The San Diego area has been building out a special electrical transmission line, called the Sunrise Powerlink, which is opening up possibilities of creating utility-scale renewable energy options in nearby but less-populated areas. For example, San Diego Gas & Electric, recently signed a deal with energy developer Tenaska Solar Ventures to build a 150-megawatt solar facility in neighboring Imperial County.

Interestingly, Tenaska is bringing in a French company, Soitec, which has a proprietary concentrating solar-energy system that uses a multilayered photovoltaic system instead of the typical CSP arrangements that use mirrors to focus sunlight on tubes or a single pylon. Soitec has an animation of their concentrating photovoltaic technology here (image below is from the animation).

The Tenaska/Soitec facility, dubbed the Imperial Solar Energy Center West, is scheduled to be completed in 2015, but it appears to be just one Soitec project. The company says it will be building a manufacturing facility in the San Diego area to make the units for ISEC West. The plant will have an annual production capacity of 200 megawatts, and Soitec says it will be marketing its CPV modules to other large-scale developer/investor groups.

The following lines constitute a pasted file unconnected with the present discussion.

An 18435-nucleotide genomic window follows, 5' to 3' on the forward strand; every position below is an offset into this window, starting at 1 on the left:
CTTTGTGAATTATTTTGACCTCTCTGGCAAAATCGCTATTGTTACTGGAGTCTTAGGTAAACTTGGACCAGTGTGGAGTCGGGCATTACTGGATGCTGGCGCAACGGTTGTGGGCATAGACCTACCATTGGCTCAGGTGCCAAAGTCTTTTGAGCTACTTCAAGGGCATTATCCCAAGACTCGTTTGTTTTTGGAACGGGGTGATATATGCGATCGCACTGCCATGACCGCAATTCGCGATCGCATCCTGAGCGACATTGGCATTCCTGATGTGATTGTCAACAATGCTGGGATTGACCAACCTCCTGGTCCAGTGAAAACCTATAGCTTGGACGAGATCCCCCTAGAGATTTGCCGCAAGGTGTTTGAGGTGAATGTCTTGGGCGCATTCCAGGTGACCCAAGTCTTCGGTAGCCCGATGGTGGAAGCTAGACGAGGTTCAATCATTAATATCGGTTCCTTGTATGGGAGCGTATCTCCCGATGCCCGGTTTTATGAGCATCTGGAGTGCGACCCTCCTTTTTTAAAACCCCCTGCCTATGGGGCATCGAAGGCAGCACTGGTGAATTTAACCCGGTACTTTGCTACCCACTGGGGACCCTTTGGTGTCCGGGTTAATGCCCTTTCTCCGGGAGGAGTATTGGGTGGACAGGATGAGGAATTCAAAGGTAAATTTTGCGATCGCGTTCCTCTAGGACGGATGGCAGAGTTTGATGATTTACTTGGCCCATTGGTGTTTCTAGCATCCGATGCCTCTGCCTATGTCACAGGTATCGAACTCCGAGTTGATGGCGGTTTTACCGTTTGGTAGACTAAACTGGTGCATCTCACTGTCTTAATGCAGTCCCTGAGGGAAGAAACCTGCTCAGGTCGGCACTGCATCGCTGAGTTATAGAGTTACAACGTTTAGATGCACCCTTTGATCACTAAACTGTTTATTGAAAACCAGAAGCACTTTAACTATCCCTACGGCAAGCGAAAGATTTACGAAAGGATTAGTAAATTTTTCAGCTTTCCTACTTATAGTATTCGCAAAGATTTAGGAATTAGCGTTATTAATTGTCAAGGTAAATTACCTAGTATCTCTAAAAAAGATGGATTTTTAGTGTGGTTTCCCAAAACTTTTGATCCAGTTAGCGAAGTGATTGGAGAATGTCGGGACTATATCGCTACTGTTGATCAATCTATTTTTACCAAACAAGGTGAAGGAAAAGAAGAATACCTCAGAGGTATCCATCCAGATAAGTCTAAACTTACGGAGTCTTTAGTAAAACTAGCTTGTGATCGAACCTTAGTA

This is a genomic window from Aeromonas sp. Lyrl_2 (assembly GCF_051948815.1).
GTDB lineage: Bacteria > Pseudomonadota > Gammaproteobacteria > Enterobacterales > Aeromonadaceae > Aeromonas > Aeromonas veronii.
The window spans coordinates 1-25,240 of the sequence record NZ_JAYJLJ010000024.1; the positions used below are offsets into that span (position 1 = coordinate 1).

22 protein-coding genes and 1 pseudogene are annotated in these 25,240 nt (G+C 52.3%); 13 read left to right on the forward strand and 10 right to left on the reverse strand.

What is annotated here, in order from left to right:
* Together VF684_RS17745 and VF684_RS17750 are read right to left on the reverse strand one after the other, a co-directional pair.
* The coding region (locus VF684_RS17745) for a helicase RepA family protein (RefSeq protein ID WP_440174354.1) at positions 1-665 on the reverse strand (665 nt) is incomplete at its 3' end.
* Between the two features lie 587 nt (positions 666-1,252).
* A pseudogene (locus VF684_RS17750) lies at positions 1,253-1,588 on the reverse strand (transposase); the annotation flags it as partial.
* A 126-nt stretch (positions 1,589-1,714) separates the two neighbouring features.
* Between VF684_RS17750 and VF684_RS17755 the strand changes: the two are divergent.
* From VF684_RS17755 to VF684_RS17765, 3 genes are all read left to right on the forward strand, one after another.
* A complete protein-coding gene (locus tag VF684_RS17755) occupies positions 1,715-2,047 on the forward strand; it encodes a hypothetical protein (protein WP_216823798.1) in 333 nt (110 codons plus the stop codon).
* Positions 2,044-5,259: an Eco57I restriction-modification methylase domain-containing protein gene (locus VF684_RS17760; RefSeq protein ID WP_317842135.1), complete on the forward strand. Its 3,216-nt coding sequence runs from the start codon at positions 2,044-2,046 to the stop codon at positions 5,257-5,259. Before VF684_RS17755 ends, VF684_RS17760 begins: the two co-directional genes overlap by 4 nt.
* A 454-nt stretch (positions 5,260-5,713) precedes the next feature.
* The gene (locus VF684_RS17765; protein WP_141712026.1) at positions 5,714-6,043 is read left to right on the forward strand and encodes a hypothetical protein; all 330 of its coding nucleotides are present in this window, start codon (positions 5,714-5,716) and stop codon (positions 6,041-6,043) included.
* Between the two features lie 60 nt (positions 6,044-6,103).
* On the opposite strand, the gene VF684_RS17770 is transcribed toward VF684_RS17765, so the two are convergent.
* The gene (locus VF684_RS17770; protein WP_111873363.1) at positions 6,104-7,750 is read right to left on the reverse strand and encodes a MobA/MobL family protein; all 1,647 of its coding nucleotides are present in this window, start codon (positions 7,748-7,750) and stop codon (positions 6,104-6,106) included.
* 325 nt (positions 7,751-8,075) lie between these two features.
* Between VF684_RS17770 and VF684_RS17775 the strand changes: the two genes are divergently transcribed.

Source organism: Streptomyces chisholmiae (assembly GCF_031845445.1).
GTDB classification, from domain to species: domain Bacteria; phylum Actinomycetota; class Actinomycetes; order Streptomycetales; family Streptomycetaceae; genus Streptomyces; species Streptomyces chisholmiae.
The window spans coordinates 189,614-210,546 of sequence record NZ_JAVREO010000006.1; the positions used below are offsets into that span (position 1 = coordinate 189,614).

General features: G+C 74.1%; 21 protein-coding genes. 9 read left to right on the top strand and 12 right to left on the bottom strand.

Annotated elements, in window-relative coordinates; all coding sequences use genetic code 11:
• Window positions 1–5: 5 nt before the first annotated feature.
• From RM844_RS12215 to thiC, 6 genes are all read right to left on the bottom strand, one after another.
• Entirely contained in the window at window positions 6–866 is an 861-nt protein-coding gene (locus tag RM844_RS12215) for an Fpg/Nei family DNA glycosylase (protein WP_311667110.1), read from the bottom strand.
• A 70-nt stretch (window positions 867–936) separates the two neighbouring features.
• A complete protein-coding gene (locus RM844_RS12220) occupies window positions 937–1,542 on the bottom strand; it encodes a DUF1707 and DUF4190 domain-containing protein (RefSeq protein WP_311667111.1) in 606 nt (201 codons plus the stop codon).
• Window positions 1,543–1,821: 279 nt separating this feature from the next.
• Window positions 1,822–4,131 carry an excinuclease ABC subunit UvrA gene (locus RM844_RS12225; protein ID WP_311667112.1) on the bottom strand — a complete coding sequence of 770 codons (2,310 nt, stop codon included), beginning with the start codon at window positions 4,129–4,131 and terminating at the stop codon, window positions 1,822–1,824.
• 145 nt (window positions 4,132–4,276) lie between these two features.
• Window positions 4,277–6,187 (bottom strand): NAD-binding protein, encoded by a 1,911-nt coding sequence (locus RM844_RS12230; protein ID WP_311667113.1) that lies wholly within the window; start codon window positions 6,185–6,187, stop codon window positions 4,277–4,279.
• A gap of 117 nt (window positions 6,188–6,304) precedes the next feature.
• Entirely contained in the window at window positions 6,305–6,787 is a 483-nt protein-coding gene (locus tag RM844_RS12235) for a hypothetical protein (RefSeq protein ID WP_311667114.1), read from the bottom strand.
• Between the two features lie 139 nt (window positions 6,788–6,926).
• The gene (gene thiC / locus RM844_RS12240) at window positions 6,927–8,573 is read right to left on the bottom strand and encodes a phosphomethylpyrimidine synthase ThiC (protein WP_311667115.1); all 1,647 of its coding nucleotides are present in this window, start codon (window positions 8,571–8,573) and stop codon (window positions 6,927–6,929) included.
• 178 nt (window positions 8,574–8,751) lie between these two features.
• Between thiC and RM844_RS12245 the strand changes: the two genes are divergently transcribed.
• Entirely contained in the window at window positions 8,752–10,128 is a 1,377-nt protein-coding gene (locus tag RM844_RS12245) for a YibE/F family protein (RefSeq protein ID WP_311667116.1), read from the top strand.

Groundbreaking for ISEC West is planned for 2013 and it is supposed to supply enough power for 55,000 homes. It is not clear how many jobs ISEC West will add, but Soitec’s new plant can employ 450 at full manufacturing capacity.

The 117-mile Sunrise Powerlink is an overground/underground transmission system that is expected to be completed in 2012, and a key component of the regions goal of generating 33 percent of its energy requirements from renewable sources by 2020.